Celebrating National Coming Out Day
National Coming Out Day was October 11.
It was first celebrated in 1988 to mark the first anniversary of the National March for Lesbian and Gay Rights in Washington. Later, the observance commemorated people of the LGBTQ+ community who came out and decided to live freely.
Even though it started in America, National Coming Out Day has become extremely important for LGBTQ+ communities worldwide.
Coming out is an experience unique to every individual. Unlike popular opinion, coming out is also not a one-time event. LGBTQ+ individuals often come out multiple times – in front of their family, friends, relatives, school, and work.
Each situation is different, with a unique set of challenges. Although coming out may have become less challenging than earlier, LGBTQ+ people still experience fear of discrimination and bullying, which makes coming out a daunting experience for some.
Over the last couple of decades, there have been several legal developments. With the recognition and legalization of same-sex marriages in certain parts of the world, anti-discrimination laws, educational reforms, and greater sensitization, we have made progress toward the inclusion and acceptance of the LGBTQ+ community.
However, legal developments don’t mean equality exists; the LGBTQ+ community continues to experience hate, abuse, and attacks due to their sexual identity and orientation. For many individuals, coming out is not an option because it’s too dangerous.
Coming Out: Things To Keep in Mind
Coming out is a big decision regardless of your age. You are still determining how people will react. You might get an idea of their perception of the LGBTQ+ community by how your close friends and family respond to bringing up LGBTQ+ issues.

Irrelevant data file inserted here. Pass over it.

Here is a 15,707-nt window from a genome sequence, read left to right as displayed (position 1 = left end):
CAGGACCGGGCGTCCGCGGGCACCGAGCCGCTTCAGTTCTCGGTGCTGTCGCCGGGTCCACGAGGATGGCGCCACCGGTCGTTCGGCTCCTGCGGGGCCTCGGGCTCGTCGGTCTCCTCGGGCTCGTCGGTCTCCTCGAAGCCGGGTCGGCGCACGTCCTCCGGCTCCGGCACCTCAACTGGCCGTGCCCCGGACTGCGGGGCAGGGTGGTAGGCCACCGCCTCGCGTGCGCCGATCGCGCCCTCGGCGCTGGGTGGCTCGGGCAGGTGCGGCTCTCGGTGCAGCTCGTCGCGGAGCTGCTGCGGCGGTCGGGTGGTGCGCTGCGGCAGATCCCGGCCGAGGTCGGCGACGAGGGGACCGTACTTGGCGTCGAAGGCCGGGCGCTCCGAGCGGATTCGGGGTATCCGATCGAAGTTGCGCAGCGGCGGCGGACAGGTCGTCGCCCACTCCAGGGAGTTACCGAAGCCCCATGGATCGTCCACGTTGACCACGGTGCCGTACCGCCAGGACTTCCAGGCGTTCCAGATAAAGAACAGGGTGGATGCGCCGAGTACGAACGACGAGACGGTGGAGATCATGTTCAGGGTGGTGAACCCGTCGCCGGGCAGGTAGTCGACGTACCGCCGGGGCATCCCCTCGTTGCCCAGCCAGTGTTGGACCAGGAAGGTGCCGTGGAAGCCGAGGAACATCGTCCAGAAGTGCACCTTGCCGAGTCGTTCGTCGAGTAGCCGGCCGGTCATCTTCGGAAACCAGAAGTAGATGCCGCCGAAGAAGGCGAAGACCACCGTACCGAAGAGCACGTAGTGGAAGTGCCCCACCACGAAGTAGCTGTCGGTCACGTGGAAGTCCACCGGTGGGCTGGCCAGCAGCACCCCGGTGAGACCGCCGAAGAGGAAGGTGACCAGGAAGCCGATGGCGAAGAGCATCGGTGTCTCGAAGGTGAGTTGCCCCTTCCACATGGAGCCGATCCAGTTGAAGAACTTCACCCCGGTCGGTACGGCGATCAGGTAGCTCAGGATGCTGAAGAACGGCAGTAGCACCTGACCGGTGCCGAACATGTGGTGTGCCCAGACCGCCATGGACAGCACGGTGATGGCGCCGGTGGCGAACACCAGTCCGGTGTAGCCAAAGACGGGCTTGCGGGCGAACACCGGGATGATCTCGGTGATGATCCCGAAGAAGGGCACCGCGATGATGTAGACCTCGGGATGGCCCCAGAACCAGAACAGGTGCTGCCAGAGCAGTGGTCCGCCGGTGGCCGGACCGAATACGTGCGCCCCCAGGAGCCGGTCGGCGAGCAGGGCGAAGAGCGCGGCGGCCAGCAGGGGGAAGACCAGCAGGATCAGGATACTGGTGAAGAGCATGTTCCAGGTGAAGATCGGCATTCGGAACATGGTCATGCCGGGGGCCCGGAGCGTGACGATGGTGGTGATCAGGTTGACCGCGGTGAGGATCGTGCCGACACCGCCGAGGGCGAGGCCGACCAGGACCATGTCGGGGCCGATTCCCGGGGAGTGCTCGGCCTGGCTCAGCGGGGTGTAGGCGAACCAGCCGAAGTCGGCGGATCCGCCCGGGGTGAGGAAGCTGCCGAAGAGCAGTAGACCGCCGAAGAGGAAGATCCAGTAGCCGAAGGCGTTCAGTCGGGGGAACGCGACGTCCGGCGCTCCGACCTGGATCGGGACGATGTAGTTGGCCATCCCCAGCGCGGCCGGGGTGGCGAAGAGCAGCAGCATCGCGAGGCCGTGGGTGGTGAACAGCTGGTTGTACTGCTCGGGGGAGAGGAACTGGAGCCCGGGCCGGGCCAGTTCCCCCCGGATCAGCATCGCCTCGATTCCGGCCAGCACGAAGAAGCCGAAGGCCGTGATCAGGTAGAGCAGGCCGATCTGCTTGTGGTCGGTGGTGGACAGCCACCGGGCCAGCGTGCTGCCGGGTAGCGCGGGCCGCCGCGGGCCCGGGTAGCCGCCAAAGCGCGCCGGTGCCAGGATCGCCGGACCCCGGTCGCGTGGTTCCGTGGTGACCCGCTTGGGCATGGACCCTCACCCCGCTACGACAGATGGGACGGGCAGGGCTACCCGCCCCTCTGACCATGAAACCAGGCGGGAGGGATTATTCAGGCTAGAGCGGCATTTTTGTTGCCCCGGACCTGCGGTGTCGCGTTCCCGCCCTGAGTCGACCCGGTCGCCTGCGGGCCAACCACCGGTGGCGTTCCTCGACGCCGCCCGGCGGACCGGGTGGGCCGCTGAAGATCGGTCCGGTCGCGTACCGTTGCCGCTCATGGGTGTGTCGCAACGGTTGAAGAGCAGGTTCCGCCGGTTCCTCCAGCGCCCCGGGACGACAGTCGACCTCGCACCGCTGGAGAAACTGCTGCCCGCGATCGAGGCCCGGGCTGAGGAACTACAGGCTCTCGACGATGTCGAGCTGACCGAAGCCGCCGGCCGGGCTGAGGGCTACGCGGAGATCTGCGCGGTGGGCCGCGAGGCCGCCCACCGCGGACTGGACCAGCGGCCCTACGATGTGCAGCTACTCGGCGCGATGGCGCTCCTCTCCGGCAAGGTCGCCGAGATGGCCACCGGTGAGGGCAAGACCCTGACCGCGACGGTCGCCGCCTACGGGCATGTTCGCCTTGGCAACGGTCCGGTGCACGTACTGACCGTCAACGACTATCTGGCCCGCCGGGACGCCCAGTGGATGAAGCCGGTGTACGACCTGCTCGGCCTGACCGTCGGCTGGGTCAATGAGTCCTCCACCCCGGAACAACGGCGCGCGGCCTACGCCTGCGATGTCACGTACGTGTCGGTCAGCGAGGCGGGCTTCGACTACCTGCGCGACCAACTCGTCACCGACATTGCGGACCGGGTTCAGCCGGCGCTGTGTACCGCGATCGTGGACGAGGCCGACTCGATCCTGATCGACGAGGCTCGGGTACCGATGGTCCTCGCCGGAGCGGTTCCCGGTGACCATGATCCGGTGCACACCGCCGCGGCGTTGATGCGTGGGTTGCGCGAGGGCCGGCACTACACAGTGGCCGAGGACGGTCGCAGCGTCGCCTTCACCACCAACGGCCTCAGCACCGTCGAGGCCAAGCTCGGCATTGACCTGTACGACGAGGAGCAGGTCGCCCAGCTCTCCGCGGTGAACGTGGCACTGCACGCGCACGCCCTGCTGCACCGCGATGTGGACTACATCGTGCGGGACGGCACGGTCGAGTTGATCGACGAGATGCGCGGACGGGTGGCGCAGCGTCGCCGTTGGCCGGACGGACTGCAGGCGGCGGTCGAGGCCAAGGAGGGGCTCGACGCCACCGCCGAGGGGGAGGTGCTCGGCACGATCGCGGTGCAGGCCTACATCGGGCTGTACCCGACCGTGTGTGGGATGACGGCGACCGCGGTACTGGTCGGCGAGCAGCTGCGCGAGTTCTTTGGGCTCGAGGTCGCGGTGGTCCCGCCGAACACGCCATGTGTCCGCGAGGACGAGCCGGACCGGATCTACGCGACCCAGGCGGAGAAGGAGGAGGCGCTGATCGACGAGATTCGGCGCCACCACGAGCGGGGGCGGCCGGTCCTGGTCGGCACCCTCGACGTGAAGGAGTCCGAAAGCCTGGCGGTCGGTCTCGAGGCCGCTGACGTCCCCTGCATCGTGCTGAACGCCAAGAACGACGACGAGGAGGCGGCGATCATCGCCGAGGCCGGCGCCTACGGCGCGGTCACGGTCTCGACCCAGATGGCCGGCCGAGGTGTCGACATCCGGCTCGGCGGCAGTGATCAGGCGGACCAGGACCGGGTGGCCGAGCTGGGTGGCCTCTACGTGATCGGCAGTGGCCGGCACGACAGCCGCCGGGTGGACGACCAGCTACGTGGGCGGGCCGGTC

Sometimes, parents may accept an LGBTQ+ friend but not their child. A reason could be their stereotypes or the worry that their child may experience discrimination. Here are some things to keep in mind while coming out to your loved ones:
1. Believe in Your Gut Feeling
Never feel coerced to come out due to situations or your friends. Coming out is a personal experience, and different people prepare for it at different times. You don’t need to compare your experiences with others. You should consider your decision if there’s a serious risk associated with coming out. You can always contact helplines or organizations working in these areas.
2. Having a Support System
If you don’t have anyone to talk to openly about your identity, you can contact a counselor or an anonymous helpline that can help you smoothen the process. Support systems like these help you decide whether to come out or not. Such support systems are very helpful when the reaction of your loved ones isn’t what you expected.
3. Don’t Get Burdened by Expectations
People may not always react the way you thought they would. You may find that some of your relationships might change or even suffer a temporary setback. Sometimes, they change permanently. Even the closest of your friends and family may need some extra time to absorb the news. As such, they might only sometimes react positively at first.
4. Understanding Coming Out
Coming out is not a one-time event. It’s a life-long process. If you come out and your friends are only sometimes supportive – keep going. You will make new friends, join new companies and find new partners. If you have decided to come out, know that you will have to do this several times.
How Can TBYS Help?
At TBYS, we recognize the importance of coming out for LGBTQ+ individuals. Support and assistance are available for individuals struggling with coming out (or not). Many communities and grassroots organizations work with young people to create a safe space to discuss these issues. Remember that you’re not alone in your journey.
For more information, please get in touch with us, and let’s create a positive and healthy coming-out experience for all LGBTQ+ individuals out there.